While Dobbie built a solid career in coaching, she has still proven to be a superstar on the field. Considering the perspective obtained from coaching, her acumen has translated into an even more proficient on-field vision, which benefits her teammates.
For the younger players on the Ride, Dobbie will definitely take on the personna of a playing coach.

As the cornerstone of the Canadian national team, Dobbie has appeared in the last two FIL Women’s World Cups (2009, 2013). At the 2013 edition of the World Cup, held on Canadian soil in Oshawa, Ontario, she would lead the national team to a silver medal, its best-ever finish in World Cup history.

Although the 2013 FIL World Cup did not have the same fanfare as the 2015 FIFA Women’s World Cup (of which Canada was the host country), it was still a landmark event in Canadian female sporting history. Undoubtedly, what Christine Sinclair means to women’s soccer in Canada, Dobbie holds that same impact for women’s lacrosse.

In the aftermath of Canada capturing the gold medal at the 2015 U18 Women’s World Championships, Dobbie showed a touch of class and published an open letter online praising the team’s historic efforts. Displaying a remarkable sincerity and gratitude, it was testament to Dobbie’s strong leadership, setting a positive example for those young players to emulate.

Franchise foundations part of inaugural UWLX Draft class

As the UWLX nears closer to its opening day, the 2016 UWLX Draft brought with it a sense of anticipation for its growing fan base, eager to see which of the game’s brightest stars would be landing.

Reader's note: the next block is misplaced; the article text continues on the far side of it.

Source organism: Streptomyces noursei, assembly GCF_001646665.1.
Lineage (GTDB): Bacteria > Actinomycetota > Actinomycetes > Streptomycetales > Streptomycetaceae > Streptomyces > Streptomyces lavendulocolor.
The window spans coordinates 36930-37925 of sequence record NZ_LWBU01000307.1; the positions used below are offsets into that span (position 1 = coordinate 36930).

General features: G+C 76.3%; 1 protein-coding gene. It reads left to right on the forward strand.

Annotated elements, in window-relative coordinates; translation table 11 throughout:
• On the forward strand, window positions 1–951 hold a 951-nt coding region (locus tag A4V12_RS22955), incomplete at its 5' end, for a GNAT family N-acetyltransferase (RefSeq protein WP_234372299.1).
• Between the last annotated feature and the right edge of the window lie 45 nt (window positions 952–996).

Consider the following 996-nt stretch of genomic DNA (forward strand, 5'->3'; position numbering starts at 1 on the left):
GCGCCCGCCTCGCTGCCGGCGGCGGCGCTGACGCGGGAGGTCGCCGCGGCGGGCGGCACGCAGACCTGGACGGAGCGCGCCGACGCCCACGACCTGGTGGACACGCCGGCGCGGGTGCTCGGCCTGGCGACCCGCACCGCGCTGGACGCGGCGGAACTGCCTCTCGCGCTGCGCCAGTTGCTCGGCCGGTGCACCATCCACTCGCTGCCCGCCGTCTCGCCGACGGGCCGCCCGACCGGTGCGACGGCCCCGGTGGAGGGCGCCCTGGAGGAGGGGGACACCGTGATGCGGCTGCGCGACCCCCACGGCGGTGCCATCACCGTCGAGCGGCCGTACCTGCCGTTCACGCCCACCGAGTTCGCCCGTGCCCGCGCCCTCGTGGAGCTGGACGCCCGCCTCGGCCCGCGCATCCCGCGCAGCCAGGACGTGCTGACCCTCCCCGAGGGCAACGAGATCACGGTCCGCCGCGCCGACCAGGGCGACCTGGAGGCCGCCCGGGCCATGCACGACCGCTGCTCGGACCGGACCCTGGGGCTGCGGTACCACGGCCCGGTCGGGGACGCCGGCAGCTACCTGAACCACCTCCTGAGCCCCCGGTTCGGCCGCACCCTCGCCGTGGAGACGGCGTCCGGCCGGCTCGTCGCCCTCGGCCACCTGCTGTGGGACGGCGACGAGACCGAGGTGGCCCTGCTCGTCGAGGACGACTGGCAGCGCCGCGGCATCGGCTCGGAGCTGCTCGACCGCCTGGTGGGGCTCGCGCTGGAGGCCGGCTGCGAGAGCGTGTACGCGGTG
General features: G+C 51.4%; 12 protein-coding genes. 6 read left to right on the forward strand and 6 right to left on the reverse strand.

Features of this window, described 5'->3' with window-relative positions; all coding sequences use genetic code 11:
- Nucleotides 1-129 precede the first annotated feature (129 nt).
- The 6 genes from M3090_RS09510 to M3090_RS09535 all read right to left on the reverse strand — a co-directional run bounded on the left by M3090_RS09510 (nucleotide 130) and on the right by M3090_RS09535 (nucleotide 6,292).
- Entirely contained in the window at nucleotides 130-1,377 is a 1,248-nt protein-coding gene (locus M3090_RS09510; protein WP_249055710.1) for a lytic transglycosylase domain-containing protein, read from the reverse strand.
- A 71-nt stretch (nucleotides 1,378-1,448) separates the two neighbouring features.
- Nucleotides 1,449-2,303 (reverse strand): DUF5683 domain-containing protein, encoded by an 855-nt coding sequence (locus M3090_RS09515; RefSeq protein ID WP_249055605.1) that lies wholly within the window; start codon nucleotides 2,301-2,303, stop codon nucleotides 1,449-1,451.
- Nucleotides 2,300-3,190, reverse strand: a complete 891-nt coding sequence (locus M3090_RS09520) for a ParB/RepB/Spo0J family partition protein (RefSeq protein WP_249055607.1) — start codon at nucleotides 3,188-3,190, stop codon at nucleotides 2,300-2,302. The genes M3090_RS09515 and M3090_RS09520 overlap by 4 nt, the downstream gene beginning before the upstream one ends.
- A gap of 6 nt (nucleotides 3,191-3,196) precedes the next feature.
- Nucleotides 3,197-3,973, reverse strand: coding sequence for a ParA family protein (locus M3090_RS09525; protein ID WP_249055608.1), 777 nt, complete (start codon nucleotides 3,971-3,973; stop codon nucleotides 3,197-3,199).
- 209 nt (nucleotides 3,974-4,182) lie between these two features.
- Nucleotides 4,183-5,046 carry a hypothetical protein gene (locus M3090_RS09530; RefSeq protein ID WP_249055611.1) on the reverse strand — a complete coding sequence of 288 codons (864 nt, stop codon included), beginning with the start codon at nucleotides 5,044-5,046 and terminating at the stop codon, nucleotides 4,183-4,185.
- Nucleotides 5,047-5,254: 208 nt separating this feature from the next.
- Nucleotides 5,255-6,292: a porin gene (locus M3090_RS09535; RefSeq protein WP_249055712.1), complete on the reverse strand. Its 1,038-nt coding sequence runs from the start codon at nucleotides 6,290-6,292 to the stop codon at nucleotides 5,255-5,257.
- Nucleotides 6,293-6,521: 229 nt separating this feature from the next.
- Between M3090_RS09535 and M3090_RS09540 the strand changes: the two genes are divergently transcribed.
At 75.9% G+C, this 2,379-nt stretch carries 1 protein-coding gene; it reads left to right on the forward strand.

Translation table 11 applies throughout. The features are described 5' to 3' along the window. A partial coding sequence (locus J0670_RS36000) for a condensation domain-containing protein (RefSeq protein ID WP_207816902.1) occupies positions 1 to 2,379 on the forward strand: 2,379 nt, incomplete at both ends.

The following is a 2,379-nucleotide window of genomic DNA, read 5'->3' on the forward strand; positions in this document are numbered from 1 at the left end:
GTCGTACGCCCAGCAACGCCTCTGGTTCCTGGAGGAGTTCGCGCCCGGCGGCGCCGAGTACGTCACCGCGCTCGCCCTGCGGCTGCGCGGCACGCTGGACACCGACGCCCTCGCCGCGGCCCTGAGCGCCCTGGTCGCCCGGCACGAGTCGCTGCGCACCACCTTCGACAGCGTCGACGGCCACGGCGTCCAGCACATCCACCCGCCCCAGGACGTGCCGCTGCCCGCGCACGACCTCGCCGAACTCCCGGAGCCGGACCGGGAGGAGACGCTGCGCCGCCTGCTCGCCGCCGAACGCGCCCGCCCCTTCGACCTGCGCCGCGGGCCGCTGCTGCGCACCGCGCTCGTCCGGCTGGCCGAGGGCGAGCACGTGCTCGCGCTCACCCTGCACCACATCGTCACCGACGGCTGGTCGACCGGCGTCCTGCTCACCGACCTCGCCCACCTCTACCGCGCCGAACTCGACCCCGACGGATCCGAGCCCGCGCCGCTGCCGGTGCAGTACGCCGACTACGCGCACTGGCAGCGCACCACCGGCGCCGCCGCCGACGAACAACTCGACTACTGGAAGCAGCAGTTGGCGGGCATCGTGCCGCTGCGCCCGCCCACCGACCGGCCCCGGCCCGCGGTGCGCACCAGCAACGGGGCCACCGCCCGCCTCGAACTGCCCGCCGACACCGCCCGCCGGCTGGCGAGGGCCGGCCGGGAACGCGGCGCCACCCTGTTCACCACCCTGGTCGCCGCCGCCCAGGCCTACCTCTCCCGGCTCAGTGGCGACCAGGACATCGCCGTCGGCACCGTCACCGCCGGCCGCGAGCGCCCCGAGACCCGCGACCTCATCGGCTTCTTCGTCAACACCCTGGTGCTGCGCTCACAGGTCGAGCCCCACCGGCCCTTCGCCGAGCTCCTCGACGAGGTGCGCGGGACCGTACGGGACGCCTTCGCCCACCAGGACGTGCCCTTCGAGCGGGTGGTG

The first round consisted of a phenomenal class as the Boston Storm selected goaltender Liz Hogan. It was a trend that continued as the Long Island Sound obtained legendary goaltender Devon Wills with their first pick. The first female player to sign a contract in the men’s National Lacrosse League, Wills, who also starred with Dartmouth and Team USA is poised to become a star attraction in the incipient league.

Midfielder Katie Schwarzmann would become the first-ever draft pick in Baltimore Ride history, while attacker Michelle Tumolo shall be expected to be a significant part of the offensive attack for the Philly Force. Taking into account their geographic proximity, the Baltimore-Philadelphia rivalry should be among the finest in UWLX, with Schwarzmann and Tumolo headlining many epic contests.

Complete list of picks by team:

Boston Storm
1: Liz Hogan, Goalie
2: Jenn Russell, Defender
3: Sarah Bullard, Midfielder
4: Kara Cannizzaro, Midfielder
5: Erin Slifer, Midfielder
6: Holly Reilly, Defender
7: Danielle Etrasco, Attacker
8: Kailah Kempney, Attacker
9: Kristin Igoe, Midfielder
10: Colleen Magarity, Midfielder

Baltimore Ride
1: Katie Schwarzmann, Midfielder
2: Alex Aust, Attacker
3: Kristen Carr, Defender
4: Brooke Griffin, Attacker
5: Allyson Carey, Midfielder
6: Morgan Stephens, Defender
7: Courtney Swan, Attacker
8: Dana Dobbie, Attacker
9: Beth Glaros, Midfielder
10: Sam Farrell, Defender

Long Island Sound
1: Devon Wills, Goalie
2: Alyssa Leonard, Attacker
3: Shannon Gilroy, Midfielder (Florida)
4: Becca Block, Defender (Syracuse)
5: Megan Douty, Defender (Maryland)
6: Sloane Serpe, Defender (North Carolina)
7: Nora Barry, Midfielder (Florida)
8: Katrina Dowd, Attacker (Northwestern)
9: Katie Rowan, Attacker (Syracuse)
10: Kelly McPartland, Midfielder (Maryland)

Philly Force
1: Michelle Tumolo, Attacker
2: Alyssa Murray, Attacker
3: Kara Mupo, Attacker
4: Bridget Bianco, Goalie
5: Becky Lynch, Attacker
6: Casey Pepperman, Defender
7: Demmianne Cook, Midfielder
8: Katie Hertsch, Defender
9: Emily Garrity, Midfielder
10: Samantha Cermack, Midfielder

Legendary lacrosse coach Amy Patton to lead Boston in UWLX